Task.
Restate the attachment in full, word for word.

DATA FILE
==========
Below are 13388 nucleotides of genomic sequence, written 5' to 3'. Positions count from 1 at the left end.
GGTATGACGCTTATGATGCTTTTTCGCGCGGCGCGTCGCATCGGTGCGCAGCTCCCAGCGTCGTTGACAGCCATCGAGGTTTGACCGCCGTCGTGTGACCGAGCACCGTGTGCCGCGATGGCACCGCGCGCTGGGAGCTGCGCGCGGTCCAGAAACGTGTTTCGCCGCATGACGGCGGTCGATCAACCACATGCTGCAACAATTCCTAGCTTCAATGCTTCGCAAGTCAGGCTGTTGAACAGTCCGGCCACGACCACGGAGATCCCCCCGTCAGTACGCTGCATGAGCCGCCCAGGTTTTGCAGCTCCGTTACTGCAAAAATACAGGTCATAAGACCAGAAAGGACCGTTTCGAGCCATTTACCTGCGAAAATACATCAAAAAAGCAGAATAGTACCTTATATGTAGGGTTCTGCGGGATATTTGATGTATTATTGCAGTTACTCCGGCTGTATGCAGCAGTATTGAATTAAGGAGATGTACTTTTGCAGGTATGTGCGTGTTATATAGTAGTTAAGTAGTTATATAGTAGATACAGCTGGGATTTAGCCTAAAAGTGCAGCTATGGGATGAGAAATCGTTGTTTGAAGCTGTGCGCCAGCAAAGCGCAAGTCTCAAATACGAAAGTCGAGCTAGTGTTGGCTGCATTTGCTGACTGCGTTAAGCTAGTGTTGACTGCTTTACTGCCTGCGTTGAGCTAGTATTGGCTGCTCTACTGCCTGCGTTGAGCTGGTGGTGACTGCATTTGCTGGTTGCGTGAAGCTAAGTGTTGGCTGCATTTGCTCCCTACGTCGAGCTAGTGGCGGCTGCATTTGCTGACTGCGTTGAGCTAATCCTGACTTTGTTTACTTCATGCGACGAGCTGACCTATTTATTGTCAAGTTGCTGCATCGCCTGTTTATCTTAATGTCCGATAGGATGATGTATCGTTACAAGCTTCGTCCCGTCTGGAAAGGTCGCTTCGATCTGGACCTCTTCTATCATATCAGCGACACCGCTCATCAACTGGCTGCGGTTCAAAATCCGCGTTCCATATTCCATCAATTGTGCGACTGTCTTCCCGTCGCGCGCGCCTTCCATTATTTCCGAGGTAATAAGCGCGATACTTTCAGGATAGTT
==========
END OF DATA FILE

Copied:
Below are 13388 nucleotides of genomic sequence, written 5' to 3'. Positions count from 1 at the left end.
GGTATGACGCTTATGATGCTTTTTCGCGCGGCGCGTCGCATCGGTGCGCAGCTCCCAGCGTCGTTGACAGCCATCGAGGTTTGACCGCCGTCGTGTGACCGAGCACCGTGTGCCGCGATGGCACCGCGCGCTGGGAGCTGCGCGCGGTCCAGAAACGTGTTTCGCCGCATGACGGCGGTCGATCAACCACATGCTGCAACAATTCCTAGCTTCAATGCTTCGCAAGTCAGGCTGTTGAACAGTCCGGCCACGACCACGGAGATCCCCCCGTCAGTACGCTGCATGAGCCGCCCAGGTTTTGCAGCTCCGTTACTGCAAAAATACAGGTCATAAGACCAGAAAGGACCGTTTCGAGCCATTTACCTGCGAAAATACATCAAAAAAGCAGAATAGTACCTTATATGTAGGGTTCTGCGGGATATTTGATGTATTATTGCAGTTACTCCGGCTGTATGCAGCAGTATTGAATTAAGGAGATGTACTTTTGCAGGTATGTGCGTGTTATATAGTAGTTAAGTAGTTATATAGTAGATACAGCTGGGATTTAGCCTAAAAGTGCAGCTATGGGATGAGAAATCGTTGTTTGAAGCTGTGCGCCAGCAAAGCGCAAGTCTCAAATACGAAAGTCGAGCTAGTGTTGGCTGCATTTGCTGACTGCGTTAAGCTAGTGTTGACTGCTTTACTGCCTGCGTTGAGCTAGTATTGGCTGCTCTACTGCCTGCGTTGAGCTGGTGGTGACTGCATTTGCTGGTTGCGTGAAGCTAAGTGTTGGCTGCATTTGCTCCCTACGTCGAGCTAGTGGCGGCTGCATTTGCTGACTGCGTTGAGCTAATCCTGACTTTGTTTACTTCATGCGACGAGCTGACCTATTTATTGTCAAGTTGCTGCATCGCCTGTTTATCTTAATGTCCGATAGGATGATGTATCGTTACAAGCTTCGTCCCGTCTGGAAAGGTCGCTTCGATCTGGACCTCTTCTATCATATCAGCGACACCGCTCATCAACTGGCTGCGGTTCAAAATCCGCGTTCCATATTCCATCAATTGTGCGACTGTCTTCCCGTCGCGCGCGCCTTCCATTATTTCCGAGGTAATAAGCGCGATACTTTCAGGATAGTT